Teaching The History of Thanksgiving: Are We Doing It Right?

Growing up I was taught the history of Thanksgiving in school, just like many of you. The stories were about cornucopias, planting corn, peaceful dinners, and interactions of the Native Americans (referenced as Indians at the time) and the Americans. It was a great story that left us all feeling satisfied and happy with the ending, understanding why we all sit around the table every Thanksgiving Day with our families and eat food. 

And then one day I learned more about the true history behind Thanksgiving, as I’m sure most of you did too. If you haven’t yet, just do a quick Google search and it’ll give you a deep dive of information. I distinctly remember that day in my college class when I learned the true, brutal history of Thanksgiving and how betrayed I felt learning that I had been withheld from the truth. It made me think of the reason behind the misinformation given. Here were the few I came up with. 

  1. Because my teachers were genuinely misinformed. They hadn’t taken the time to research it themselves, they just trusted the curriculum placed before them and went with it. And we can’t blame them for that! Have you ever thought about researching long division and questioning if it really works or the history behind it? No! 
  2. Our schools teach American Exceptionalism in their curriculum. They want students growing up thinking we as a country are the most exceptional and incredible at everything we do. So this means hiding history.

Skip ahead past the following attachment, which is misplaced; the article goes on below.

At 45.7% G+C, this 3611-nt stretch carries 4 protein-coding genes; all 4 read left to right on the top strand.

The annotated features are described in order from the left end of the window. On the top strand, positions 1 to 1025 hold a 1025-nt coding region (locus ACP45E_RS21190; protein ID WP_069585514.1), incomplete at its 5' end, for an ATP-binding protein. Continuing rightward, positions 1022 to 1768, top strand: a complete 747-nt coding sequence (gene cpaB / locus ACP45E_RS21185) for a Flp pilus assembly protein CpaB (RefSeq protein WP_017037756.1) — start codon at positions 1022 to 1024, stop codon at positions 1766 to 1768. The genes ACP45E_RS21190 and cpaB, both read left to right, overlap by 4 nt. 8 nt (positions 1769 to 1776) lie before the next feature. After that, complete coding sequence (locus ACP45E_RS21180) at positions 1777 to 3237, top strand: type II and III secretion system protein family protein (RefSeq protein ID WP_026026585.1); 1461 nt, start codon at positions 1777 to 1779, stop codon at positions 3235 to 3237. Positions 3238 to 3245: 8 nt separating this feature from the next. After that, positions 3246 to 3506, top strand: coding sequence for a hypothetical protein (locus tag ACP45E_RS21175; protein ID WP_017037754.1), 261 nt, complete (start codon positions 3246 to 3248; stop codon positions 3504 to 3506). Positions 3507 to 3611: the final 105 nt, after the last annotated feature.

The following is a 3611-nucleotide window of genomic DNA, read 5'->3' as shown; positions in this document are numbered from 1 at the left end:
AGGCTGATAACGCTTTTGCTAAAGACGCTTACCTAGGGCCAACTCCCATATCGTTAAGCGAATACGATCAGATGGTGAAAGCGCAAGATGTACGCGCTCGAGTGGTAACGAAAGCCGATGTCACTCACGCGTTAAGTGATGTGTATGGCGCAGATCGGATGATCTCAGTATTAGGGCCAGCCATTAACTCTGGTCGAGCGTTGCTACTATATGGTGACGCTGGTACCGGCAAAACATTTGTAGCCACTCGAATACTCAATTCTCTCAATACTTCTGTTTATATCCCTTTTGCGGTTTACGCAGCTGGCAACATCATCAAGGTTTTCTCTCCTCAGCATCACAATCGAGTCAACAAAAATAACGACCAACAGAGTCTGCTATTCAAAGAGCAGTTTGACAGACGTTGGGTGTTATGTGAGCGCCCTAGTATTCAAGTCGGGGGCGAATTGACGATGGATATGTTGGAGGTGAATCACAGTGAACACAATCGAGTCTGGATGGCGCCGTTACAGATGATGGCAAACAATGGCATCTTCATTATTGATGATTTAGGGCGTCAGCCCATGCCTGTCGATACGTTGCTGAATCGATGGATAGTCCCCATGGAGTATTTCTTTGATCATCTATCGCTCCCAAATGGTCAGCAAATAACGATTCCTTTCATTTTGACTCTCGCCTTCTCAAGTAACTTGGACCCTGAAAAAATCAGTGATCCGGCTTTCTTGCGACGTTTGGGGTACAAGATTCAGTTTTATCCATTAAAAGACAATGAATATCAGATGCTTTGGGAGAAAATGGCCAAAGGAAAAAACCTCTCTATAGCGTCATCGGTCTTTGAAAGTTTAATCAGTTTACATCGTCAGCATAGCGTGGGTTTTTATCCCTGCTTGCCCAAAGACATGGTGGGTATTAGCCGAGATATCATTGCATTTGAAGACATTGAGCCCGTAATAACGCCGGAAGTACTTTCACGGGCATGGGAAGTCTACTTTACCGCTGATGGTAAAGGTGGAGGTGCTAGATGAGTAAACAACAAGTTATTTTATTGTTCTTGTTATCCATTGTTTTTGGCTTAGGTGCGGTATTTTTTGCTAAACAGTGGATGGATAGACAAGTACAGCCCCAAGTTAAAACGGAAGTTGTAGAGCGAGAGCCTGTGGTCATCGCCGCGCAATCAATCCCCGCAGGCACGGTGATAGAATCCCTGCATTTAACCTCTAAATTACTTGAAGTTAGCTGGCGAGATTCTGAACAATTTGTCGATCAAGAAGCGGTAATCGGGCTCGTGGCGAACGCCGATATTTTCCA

3. I think in a way it’s also their mindset that they are “protecting” students by shielding them from the violence and bad things of the world. That if we teach only good things, that’s how our society will continue to act. 

But is this the right way? Information is incredible for teachers, it would be beneficial to research the history before teaching it. And it’s okay to admit that our country isn’t the best at everything! For example, if you Google search “Which country has the most advanced health care?”, you’ll get multiple lists all with various answers, but it’s important to note that The United States is not even in the top 5 of the majority of these lists. It’s okay to admit that we aren’t the best in health care (or education, or transportation, or anything else!), because it’s a good learning opportunity for our country to receive information from those that are better at it than we are. 

And is it really doing our students any good to protect them from the truth? I know for me, it didn’t “protect” me from anything, it just made me feel betrayed and lied to once I did learn the truth. There’s power in learning about our harsh pasts of the country because we as a society can recognize the mistakes and learn from them so they aren’t repeated again. 

This video does a great job of giving a quick (real) history of Thanksgiving:

What are your thoughts on teaching the true history of Thanksgiving in classrooms? 

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